Sign up ×
MathOverflow is a question and answer site for professional mathematicians. It's 100% free, no registration required.

Let $E$ be an elliptic curve and $E_n$ be its quadratic twist by $n$. Let $\phi_n: X_0(N_n) \to E_n$ be the normalized modular parametrization of $E_n$ ($\infty \to O$)

For some particular curves $E$, it seems (based on computing some examples in sage) to always be the case that $\phi_n(0) = O$ when the rank of $E_n$ is 0. For the curves I'm looking at, the torsion subgroup is $\mathbb{Z}/2\mathbb{Z} \times \mathbb{Z}/2\mathbb{Z}$ for all of the $E_n$. What are some possible explanations for this or strategies to go about proving it?

Note: Edited to clarify the first comment.

share|cite|improve this question
I guess you normalize the modular parametrization by sending $\infty$ to the origin of $E$? So you're asking about the image of the winding element $[0]-[\infty] \in J_0(N_n)$ in $E_n(\mathbf{Q})$, is that right? I think this is a hard problem to determine the order of the winding element in full generality, but there might be partial results in special cases. – François Brunault Apr 3 '13 at 8:15
The order of $[0]-[\infty]$ in $J_0(N)(\mathbf{Q})$ has been determined by Ligozat, see Courbes modulaires de genre 1, Théorème 3.2.16 As you will see the formula for general $N$ is quite complicated but maybe simplifies in your case $N=N_n$ for specific values of $n$. If this order happens to be odd then you're done. But in general you will have no choice but taking the arithmetic of $E_n$ into account, which amounts to understand how the winding element interacts with Hecke operators. – François Brunault Apr 3 '13 at 11:42
The formula for the BSD quotient as explained in g6hq's answer will give you an answer which is conditional on the truth of the full BSD formula. I'm not sure of the current state of the art but there might even already be results on the full BSD formula for quadratic twists with rank 0 of a given elliptic curve. – François Brunault Apr 3 '13 at 11:45

2 Answers 2

up vote 1 down vote accepted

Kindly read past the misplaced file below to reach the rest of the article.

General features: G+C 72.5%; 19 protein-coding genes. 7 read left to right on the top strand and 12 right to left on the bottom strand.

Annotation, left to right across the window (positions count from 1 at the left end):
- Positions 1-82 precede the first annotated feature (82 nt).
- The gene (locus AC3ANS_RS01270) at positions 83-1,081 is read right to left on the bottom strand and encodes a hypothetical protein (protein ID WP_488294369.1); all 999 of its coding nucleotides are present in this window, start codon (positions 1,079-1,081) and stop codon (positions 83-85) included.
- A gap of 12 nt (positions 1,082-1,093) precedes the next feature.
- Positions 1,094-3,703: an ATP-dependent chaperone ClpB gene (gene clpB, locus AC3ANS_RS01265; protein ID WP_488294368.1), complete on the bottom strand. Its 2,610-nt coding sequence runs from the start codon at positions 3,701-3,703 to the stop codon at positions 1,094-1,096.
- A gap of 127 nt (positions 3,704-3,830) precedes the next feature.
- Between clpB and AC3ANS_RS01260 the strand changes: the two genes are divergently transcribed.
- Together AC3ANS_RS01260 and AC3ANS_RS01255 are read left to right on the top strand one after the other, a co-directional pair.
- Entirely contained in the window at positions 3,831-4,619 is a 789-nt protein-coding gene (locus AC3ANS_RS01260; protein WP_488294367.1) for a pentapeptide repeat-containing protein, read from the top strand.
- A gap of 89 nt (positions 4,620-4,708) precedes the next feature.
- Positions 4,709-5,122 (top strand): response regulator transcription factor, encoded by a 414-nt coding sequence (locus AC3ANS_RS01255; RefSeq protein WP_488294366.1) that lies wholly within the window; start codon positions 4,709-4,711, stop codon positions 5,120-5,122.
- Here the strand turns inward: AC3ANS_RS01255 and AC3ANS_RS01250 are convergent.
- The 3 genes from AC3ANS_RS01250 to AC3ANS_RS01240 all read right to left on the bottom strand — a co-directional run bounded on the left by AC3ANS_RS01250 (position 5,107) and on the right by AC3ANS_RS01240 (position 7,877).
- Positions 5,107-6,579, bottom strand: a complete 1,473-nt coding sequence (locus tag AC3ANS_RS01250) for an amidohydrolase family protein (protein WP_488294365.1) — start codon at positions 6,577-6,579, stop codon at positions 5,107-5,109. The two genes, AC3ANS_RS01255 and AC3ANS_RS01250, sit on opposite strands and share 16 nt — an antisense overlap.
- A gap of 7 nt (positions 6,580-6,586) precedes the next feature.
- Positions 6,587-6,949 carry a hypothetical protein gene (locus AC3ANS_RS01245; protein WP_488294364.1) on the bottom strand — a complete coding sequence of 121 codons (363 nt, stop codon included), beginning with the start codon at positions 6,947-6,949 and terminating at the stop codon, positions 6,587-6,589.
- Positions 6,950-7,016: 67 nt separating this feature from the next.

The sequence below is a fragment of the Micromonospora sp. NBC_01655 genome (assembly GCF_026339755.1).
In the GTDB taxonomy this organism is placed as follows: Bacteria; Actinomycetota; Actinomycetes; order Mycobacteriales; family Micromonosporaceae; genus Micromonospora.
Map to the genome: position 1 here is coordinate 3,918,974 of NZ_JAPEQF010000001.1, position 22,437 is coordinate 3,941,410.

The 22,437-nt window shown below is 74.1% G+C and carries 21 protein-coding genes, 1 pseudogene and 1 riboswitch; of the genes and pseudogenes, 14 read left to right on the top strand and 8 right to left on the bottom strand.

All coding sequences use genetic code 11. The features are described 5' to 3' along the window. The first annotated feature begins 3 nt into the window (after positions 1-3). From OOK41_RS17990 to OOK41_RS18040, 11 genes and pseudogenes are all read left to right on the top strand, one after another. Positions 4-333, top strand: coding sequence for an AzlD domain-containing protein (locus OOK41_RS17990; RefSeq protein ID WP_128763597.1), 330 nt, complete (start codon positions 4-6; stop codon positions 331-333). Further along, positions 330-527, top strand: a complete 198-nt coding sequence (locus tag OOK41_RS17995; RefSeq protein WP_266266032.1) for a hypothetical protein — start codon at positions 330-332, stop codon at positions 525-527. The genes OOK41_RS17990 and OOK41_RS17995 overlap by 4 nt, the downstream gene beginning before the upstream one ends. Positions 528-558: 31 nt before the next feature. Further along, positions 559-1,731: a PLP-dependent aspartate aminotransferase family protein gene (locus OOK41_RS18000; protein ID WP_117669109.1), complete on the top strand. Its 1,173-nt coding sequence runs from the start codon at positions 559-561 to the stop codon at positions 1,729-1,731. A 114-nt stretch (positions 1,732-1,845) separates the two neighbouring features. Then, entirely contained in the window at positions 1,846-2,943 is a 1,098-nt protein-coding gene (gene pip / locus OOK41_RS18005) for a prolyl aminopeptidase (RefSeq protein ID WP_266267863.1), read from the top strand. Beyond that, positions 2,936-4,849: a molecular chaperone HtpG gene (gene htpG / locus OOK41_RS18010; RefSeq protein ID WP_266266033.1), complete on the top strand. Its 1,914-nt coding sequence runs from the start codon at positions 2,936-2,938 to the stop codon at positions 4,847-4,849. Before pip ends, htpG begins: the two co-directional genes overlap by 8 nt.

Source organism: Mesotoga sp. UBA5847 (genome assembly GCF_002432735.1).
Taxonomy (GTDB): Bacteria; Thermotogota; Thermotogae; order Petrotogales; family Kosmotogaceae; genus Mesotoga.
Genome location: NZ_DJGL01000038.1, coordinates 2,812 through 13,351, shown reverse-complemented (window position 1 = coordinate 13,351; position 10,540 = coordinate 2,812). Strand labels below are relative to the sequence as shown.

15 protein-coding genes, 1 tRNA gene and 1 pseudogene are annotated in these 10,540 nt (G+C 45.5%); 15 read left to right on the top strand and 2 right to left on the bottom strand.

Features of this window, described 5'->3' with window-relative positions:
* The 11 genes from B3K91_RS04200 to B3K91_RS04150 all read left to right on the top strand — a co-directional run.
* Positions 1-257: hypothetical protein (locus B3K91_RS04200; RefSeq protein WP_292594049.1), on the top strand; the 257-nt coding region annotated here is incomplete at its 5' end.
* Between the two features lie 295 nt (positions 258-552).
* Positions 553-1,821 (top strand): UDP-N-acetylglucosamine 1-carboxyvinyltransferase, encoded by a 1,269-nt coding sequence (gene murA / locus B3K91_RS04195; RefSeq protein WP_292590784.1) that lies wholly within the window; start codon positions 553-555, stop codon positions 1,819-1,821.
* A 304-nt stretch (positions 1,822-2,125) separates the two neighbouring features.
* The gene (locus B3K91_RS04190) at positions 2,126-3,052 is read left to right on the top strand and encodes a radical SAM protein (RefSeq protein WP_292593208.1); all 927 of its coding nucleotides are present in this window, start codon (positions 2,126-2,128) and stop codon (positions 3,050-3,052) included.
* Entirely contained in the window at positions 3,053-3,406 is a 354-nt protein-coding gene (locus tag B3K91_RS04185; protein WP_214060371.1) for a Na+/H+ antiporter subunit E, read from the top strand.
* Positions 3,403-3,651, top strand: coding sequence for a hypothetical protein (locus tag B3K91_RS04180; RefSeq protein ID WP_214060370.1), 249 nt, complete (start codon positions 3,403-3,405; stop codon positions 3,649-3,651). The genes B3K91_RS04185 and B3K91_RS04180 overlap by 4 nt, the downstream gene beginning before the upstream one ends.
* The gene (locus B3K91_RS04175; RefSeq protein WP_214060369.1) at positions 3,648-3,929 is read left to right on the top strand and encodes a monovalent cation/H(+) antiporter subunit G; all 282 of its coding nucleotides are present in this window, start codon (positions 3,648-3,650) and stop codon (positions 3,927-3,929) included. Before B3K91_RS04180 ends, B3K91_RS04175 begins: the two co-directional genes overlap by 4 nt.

Note: this gives a plausible explanation, not a whole solution.

Hi, the BSD-quotient is $L(E_n,1)/\Omega_n = Sha\cdot\prod_p c_p(E_n)/|T|^2$. I think your question is mostly equivalent to asking why this quotient is an integer when twisting by $n$? The torsion is of size 4 (maybe there is an exceptional twist where it is larger, you did not specify). I think because of the full 2-torsion, the Tamagawa number should be 4 at any prime dividing $n$, except those dividing the original conductor. So if $n$ has at least two prime factors coprime to $N$ it seems you are done. When twisting by a prime or some $n$ with nontrivial gcd with $N$, then you need to take a more careful analysis, but the original curve itself should already have nontrivial Tamagawa numbers at some prime if indeed it has full 2-torsion. In short, the product of Tamagawa numbers outweighs the torsion in the denominator.

The definition of "0" here is just the cusp 0 on the boundary of the complex upper half plane. One is essentially integrating the modular form as $\int_0^{i\infty} f(z) dz$, to get the modular parametrization. But there are the constants like $2\pi$ and the Manin constant to worry about.

share|cite|improve this answer
I calculated the Tamagawa numbers, and their product is always at least 16. There are a lot of primes of bad reduction for the curves I'm considering. Although I'm still interested in a proof that isn't conditional on BSD, this does give me an intuitive explanation. Thanks! – stl Apr 5 '13 at 1:44

I only know this material in a vague and impressionistic way, but I think that it the fact that $0$ goes to the identity on the elliptic curve follows from Eichler-Shimura theory.

If $E/\mathbb{Q}$ is parametrized by a modular curve, then it's a quotient of the Jacobian of the modular curve. In the composite map $$X_{0}(N) \to J_{0}(N) \to E$$ each arrow sends $0$ to $0$.

[Edit: Looking at this question I see that apparently 0 need not go to the identity in general. So now I'm puzzled. I think that my confusion might come from not knowing the definition of "0" on the modular curve in this context, which I was taking to be the preimage of the identity on the Jacobian.]

share|cite|improve this answer

Your Answer


By posting your answer, you agree to the privacy policy and terms of service.

Not the answer you're looking for? Browse other questions tagged or ask your own question.